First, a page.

Building on traditional anthropological strengths, many authors consider the details of how the past is brought into the present – or erased from it – in material flows and sensory awareness, as well as in narratives that are explicitly linked to particular landscapes. Colonial identity formation and the different ways that it links with how landscape is viewed and managed (for instance for resource development for a global market), whether in Southern Africa, Israel/Palestine, the Canadian arctic or Indonesia, is a particularly striking example of how to talk about landscape is also to talk about past, present and future. And as the idea that we inhabit the Anthropocene becomes commonplace, the discipline can meaningfully discuss the current era as one of disavowed ruins as well as of poorly understood multispecies relations.
To think of landscape as historically produced across multiple scales, does not mean ignoring its sensuous qualities let alone its role in cosmological systems. On the contrary, the analyses in the collection attend to the ways people’s movements through the landscape produce it as a material and conceptual resource. Taken together, the book’s ethnographic analyses take on board the unprecedented conditions under which people everywhere are having to make sense and forge relationships to the worlds they inhabit. Since landscapes are not what they used to be, neither can anthropology be.Book Details
This book presents, above all, a study of the establishment and development of the Soviet organization and system of fashion industry and design as it gradually evolved in the years after the Second World War in the Soviet Union, which was, in the understanding of its leaders, reaching the mature or last stage of socialism when the country was firmly set on the straight trajectory to its final goal, Communism. What was typical of this complex and extensive system of fashion was that it was always loyally subservient to the principles of the planned socialist economy. This did not by any means indicate that everything the designers and other fashion professionals did was dictated entirely from above by the central planning agencies. Neither did it mean that their professional judgment would have been only secondary to ideological and political standards set by the Communist Party and the government of the Soviet Union. On the contrary, as our study shows, the Soviet fashion professionals had a lot of autonomy. They were eager and willing to exercise their own judgment in matters of taste and to set the agenda of beauty and style for Soviet citizens.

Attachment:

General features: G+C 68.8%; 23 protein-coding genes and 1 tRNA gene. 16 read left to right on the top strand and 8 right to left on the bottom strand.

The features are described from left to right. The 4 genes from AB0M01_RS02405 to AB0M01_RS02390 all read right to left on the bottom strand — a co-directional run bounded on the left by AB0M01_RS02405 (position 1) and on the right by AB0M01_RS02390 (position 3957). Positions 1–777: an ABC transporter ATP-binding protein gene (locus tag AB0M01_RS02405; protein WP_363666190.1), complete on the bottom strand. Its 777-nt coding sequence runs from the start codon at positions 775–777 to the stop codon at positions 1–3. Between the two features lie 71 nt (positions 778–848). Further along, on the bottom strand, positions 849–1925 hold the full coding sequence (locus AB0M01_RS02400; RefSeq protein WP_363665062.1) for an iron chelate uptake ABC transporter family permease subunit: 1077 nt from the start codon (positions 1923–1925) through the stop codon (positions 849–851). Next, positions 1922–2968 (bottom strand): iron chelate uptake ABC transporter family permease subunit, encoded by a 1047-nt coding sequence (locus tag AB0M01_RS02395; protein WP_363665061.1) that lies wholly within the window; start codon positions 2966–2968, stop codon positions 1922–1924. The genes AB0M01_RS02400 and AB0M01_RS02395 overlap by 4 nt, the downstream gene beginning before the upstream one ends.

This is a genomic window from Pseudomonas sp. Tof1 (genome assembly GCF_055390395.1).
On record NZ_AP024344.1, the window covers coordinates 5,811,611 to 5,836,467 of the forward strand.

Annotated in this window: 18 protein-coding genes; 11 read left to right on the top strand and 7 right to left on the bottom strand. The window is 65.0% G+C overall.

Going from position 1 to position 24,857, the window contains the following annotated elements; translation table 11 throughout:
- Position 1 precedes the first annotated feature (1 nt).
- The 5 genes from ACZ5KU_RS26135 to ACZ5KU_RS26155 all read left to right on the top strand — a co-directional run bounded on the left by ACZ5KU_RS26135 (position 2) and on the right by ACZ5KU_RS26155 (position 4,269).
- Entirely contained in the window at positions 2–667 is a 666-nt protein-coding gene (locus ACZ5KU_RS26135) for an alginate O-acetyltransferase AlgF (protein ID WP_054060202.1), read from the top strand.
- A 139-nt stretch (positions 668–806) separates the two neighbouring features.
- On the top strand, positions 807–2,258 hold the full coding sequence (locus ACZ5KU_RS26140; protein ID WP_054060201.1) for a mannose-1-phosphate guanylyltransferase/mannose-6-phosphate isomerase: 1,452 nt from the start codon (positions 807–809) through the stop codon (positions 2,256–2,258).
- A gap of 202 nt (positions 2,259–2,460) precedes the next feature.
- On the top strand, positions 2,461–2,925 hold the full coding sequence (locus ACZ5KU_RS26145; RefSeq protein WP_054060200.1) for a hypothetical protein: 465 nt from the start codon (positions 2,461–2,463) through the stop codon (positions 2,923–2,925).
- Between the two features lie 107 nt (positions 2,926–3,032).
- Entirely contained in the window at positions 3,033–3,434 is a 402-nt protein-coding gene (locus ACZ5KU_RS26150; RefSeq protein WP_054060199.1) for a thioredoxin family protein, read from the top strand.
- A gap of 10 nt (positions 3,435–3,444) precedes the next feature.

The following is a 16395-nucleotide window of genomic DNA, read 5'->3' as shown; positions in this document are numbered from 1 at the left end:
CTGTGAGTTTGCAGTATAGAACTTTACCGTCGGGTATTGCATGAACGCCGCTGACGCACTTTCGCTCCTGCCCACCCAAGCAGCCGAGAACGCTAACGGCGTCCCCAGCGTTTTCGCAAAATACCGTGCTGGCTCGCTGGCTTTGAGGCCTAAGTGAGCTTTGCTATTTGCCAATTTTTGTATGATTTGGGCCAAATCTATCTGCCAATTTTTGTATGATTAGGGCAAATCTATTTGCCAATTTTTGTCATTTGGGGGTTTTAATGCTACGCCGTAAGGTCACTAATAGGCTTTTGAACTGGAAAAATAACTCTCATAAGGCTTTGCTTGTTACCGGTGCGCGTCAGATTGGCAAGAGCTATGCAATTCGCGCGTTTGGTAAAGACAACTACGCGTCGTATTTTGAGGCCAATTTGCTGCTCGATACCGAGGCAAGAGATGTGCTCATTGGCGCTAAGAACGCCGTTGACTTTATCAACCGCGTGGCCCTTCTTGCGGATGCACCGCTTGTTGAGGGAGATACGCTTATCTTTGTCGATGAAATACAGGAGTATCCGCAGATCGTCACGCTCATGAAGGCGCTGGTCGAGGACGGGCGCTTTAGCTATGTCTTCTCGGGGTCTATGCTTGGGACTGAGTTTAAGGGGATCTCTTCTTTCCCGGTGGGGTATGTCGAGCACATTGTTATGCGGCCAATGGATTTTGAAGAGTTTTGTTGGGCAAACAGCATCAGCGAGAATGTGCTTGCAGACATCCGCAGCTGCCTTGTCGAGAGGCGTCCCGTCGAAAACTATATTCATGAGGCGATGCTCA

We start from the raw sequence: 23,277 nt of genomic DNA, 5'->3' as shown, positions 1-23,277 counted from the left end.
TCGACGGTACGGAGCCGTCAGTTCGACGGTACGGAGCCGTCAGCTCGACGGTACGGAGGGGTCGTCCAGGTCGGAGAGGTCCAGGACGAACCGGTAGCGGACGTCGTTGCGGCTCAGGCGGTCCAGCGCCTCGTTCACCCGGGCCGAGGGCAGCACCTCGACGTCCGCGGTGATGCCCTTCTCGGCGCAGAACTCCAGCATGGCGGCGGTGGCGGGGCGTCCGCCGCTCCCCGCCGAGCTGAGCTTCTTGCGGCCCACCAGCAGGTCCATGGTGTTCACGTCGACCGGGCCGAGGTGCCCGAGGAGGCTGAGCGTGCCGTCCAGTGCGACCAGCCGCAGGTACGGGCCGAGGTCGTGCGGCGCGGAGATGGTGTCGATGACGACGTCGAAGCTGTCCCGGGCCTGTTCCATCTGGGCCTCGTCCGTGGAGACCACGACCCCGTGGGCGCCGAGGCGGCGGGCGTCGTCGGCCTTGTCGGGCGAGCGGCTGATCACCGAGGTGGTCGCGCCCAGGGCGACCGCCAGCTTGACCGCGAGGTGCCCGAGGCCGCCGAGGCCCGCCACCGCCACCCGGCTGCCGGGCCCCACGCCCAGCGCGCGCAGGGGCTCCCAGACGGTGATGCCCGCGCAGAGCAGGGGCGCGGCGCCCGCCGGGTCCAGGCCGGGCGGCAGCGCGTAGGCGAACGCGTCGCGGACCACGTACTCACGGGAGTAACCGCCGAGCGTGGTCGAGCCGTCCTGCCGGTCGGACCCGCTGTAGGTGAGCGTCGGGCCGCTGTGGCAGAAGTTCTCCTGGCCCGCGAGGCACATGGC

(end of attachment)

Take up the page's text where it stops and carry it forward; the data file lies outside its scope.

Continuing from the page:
The present book is the first comprehensive and systematic history of the development of fashion and fashion institutions in the Soviet Union after the Second World War. Our study makes use of rich empirical and historical material that has been made available for the first time for scientific analysis and discussion. The main sources for our study came from the state, party and departmental archives of the former Soviet Union. We also make extensive use of oral history and the writings published in Soviet popular and professional press.Book Details
More than half a million Swedes – one in twenty – is of Finnish descent. This book explores Finnishness, multilingualism and identities of young people with Finnish background in Sweden. What does it mean to grow up in a Finnish family in Sweden? Who are ‘real Finns’ and what does it take to be(come) one? Is a shared minority language essential for the survival of the minority, or can a minority culture stay viable without it? What is Finnishness and who, in the end, can define ethnicity? How to make sense of, and how to present interviews that are rich with imitations of accents, jokes and laughter?
Representations of Finnishness is Sweden is an ethnographic interview study in the domain of applied language studies. This book is aimed at readers interested in sociolinguistics, linguistic ethnography, and the study of identities. Interviewees’ voices take a central position in this book and interview excerpts are used not only as illustrations, but also serve as starting points for discussing broader theoretical concepts.
The author, Dr. Lotta Weckström, grew up bilingual – Finnish and Swedish – in Finland. She studied linguistics and migration studies in Germany and the Netherlands, and in this longitudinal study encompasses her expertise.Book Details
Rural spaces are connected with different cultural, economic, social and political codes and meanings. In this book these meanings are analysed through gender. The articles concretely show the process of producing gender and the ways in which accepted gender-based behaviour has been constructed at different times and in different groups. Discussion of gendered spaces leads to wider questions such as power relations and displacement in society. The changing rural processes are analysed on the micro level, and the focus is set on how these changes affect people's everyday lives. Answers are looked for questions like how are individuals responding to these changes? What are their strategies, solutions and tactics? How have they experienced the change process?Book Details